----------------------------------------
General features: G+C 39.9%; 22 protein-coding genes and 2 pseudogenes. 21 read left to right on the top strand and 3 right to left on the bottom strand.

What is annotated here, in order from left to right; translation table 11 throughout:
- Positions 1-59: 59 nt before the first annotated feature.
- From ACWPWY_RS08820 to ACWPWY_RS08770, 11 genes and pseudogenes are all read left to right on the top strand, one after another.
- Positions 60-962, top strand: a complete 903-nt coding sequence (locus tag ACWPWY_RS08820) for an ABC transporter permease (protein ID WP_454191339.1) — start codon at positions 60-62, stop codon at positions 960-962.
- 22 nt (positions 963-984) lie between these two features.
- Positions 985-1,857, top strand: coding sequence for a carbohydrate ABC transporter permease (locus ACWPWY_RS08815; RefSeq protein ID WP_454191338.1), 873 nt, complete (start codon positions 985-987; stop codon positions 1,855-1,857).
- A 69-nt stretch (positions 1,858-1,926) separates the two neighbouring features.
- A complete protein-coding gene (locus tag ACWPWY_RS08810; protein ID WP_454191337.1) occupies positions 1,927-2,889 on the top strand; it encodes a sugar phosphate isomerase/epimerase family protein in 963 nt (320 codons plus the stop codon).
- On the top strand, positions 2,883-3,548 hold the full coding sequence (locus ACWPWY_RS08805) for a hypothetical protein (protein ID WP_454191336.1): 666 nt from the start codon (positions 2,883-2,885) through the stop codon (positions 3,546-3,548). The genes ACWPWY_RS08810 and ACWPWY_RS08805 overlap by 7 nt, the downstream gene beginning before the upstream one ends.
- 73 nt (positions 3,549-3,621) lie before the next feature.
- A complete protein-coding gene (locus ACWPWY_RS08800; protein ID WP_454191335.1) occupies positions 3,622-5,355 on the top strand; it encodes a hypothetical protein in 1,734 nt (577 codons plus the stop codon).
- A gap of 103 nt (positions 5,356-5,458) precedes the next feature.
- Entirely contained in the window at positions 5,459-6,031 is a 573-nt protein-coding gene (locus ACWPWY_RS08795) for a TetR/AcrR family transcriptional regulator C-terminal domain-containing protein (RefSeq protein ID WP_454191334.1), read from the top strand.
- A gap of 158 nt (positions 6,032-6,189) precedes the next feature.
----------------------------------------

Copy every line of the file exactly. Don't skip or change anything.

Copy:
General features: G+C 39.9%; 22 protein-coding genes and 2 pseudogenes. 21 read left to right on the top strand and 3 right to left on the bottom strand.

What is annotated here, in order from left to right; translation table 11 throughout:
- Positions 1-59: 59 nt before the first annotated feature.
- From ACWPWY_RS08820 to ACWPWY_RS08770, 11 genes and pseudogenes are all read left to right on the top strand, one after another.
- Positions 60-962, top strand: a complete 903-nt coding sequence (locus tag ACWPWY_RS08820) for an ABC transporter permease (protein ID WP_454191339.1) — start codon at positions 60-62, stop codon at positions 960-962.
- 22 nt (positions 963-984) lie between these two features.
- Positions 985-1,857, top strand: coding sequence for a carbohydrate ABC transporter permease (locus ACWPWY_RS08815; RefSeq protein ID WP_454191338.1), 873 nt, complete (start codon positions 985-987; stop codon positions 1,855-1,857).
- A 69-nt stretch (positions 1,858-1,926) separates the two neighbouring features.
- A complete protein-coding gene (locus tag ACWPWY_RS08810; protein ID WP_454191337.1) occupies positions 1,927-2,889 on the top strand; it encodes a sugar phosphate isomerase/epimerase family protein in 963 nt (320 codons plus the stop codon).
- On the top strand, positions 2,883-3,548 hold the full coding sequence (locus ACWPWY_RS08805) for a hypothetical protein (protein ID WP_454191336.1): 666 nt from the start codon (positions 2,883-2,885) through the stop codon (positions 3,546-3,548). The genes ACWPWY_RS08810 and ACWPWY_RS08805 overlap by 7 nt, the downstream gene beginning before the upstream one ends.
- 73 nt (positions 3,549-3,621) lie before the next feature.
- A complete protein-coding gene (locus ACWPWY_RS08800; protein ID WP_454191335.1) occupies positions 3,622-5,355 on the top strand; it encodes a hypothetical protein in 1,734 nt (577 codons plus the stop codon).
- A gap of 103 nt (positions 5,356-5,458) precedes the next feature.
- Entirely contained in the window at positions 5,459-6,031 is a 573-nt protein-coding gene (locus ACWPWY_RS08795) for a TetR/AcrR family transcriptional regulator C-terminal domain-containing protein (RefSeq protein ID WP_454191334.1), read from the top strand.
- A gap of 158 nt (positions 6,032-6,189) precedes the next feature.